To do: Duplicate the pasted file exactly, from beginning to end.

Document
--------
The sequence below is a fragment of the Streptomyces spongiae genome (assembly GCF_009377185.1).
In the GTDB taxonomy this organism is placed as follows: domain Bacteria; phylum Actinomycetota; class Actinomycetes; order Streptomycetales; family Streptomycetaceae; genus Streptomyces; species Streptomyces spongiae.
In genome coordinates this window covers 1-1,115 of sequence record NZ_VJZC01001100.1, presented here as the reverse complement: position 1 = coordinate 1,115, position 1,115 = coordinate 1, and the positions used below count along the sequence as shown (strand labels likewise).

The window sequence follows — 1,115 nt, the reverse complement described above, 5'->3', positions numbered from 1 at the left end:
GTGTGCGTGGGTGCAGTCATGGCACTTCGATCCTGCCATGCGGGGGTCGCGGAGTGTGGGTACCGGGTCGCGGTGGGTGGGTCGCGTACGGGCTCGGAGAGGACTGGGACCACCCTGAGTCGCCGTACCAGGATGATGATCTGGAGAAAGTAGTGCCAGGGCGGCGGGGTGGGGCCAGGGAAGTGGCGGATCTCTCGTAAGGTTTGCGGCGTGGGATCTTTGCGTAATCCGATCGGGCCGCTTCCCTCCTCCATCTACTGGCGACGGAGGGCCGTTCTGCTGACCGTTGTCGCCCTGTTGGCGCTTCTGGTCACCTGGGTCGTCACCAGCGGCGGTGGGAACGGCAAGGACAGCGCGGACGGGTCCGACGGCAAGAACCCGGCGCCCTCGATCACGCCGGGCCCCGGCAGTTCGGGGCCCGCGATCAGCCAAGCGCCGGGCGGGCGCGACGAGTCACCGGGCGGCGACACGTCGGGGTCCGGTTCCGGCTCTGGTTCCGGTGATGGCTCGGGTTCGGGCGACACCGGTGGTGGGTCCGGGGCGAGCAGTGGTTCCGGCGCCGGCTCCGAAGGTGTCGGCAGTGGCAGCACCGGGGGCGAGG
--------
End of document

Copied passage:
The sequence below is a fragment of the Streptomyces spongiae genome (assembly GCF_009377185.1).
In the GTDB taxonomy this organism is placed as follows: domain Bacteria; phylum Actinomycetota; class Actinomycetes; order Streptomycetales; family Streptomycetaceae; genus Streptomyces; species Streptomyces spongiae.
In genome coordinates this window covers 1-1,115 of sequence record NZ_VJZC01001100.1, presented here as the reverse complement: position 1 = coordinate 1,115, position 1,115 = coordinate 1, and the positions used below count along the sequence as shown (strand labels likewise).

The window sequence follows — 1,115 nt, the reverse complement described above, 5'->3', positions numbered from 1 at the left end:
GTGTGCGTGGGTGCAGTCATGGCACTTCGATCCTGCCATGCGGGGGTCGCGGAGTGTGGGTACCGGGTCGCGGTGGGTGGGTCGCGTACGGGCTCGGAGAGGACTGGGACCACCCTGAGTCGCCGTACCAGGATGATGATCTGGAGAAAGTAGTGCCAGGGCGGCGGGGTGGGGCCAGGGAAGTGGCGGATCTCTCGTAAGGTTTGCGGCGTGGGATCTTTGCGTAATCCGATCGGGCCGCTTCCCTCCTCCATCTACTGGCGACGGAGGGCCGTTCTGCTGACCGTTGTCGCCCTGTTGGCGCTTCTGGTCACCTGGGTCGTCACCAGCGGCGGTGGGAACGGCAAGGACAGCGCGGACGGGTCCGACGGCAAGAACCCGGCGCCCTCGATCACGCCGGGCCCCGGCAGTTCGGGGCCCGCGATCAGCCAAGCGCCGGGCGGGCGCGACGAGTCACCGGGCGGCGACACGTCGGGGTCCGGTTCCGGCTCTGGTTCCGGTGATGGCTCGGGTTCGGGCGACACCGGTGGTGGGTCCGGGGCGAGCAGTGGTTCCGGCGCCGGCTCCGAAGGTGTCGGCAGTGGCAGCACCGGGGGCGAGG